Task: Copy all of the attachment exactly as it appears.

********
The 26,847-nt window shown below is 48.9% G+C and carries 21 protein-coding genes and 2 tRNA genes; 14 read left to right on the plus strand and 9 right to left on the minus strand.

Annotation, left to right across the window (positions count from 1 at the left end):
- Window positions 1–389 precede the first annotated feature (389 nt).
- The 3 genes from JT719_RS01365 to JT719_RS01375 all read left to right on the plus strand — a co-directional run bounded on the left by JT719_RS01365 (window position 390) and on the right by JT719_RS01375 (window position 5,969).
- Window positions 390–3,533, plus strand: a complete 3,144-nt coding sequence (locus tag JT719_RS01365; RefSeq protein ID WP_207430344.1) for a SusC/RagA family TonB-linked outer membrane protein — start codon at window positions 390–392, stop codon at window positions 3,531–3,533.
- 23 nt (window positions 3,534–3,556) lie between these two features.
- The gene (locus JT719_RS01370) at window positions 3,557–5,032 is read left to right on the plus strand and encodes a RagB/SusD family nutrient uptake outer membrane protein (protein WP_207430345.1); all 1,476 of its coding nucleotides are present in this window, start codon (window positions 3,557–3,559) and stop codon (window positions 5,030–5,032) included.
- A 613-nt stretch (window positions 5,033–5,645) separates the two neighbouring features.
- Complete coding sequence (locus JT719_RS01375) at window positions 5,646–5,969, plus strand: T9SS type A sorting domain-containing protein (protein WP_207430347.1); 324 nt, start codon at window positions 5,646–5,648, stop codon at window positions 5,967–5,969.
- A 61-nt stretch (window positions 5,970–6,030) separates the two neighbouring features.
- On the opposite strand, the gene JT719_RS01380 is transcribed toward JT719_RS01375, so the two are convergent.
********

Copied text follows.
The 26,847-nt window shown below is 48.9% G+C and carries 21 protein-coding genes and 2 tRNA genes; 14 read left to right on the plus strand and 9 right to left on the minus strand.

Annotation, left to right across the window (positions count from 1 at the left end):
- Window positions 1–389 precede the first annotated feature (389 nt).
- The 3 genes from JT719_RS01365 to JT719_RS01375 all read left to right on the plus strand — a co-directional run bounded on the left by JT719_RS01365 (window position 390) and on the right by JT719_RS01375 (window position 5,969).
- Window positions 390–3,533, plus strand: a complete 3,144-nt coding sequence (locus tag JT719_RS01365; RefSeq protein ID WP_207430344.1) for a SusC/RagA family TonB-linked outer membrane protein — start codon at window positions 390–392, stop codon at window positions 3,531–3,533.
- 23 nt (window positions 3,534–3,556) lie between these two features.
- The gene (locus JT719_RS01370) at window positions 3,557–5,032 is read left to right on the plus strand and encodes a RagB/SusD family nutrient uptake outer membrane protein (protein WP_207430345.1); all 1,476 of its coding nucleotides are present in this window, start codon (window positions 3,557–3,559) and stop codon (window positions 5,030–5,032) included.
- A 613-nt stretch (window positions 5,033–5,645) separates the two neighbouring features.
- Complete coding sequence (locus JT719_RS01375) at window positions 5,646–5,969, plus strand: T9SS type A sorting domain-containing protein (protein WP_207430347.1); 324 nt, start codon at window positions 5,646–5,648, stop codon at window positions 5,967–5,969.
- A 61-nt stretch (window positions 5,970–6,030) separates the two neighbouring features.
- On the opposite strand, the gene JT719_RS01380 is transcribed toward JT719_RS01375, so the two are convergent.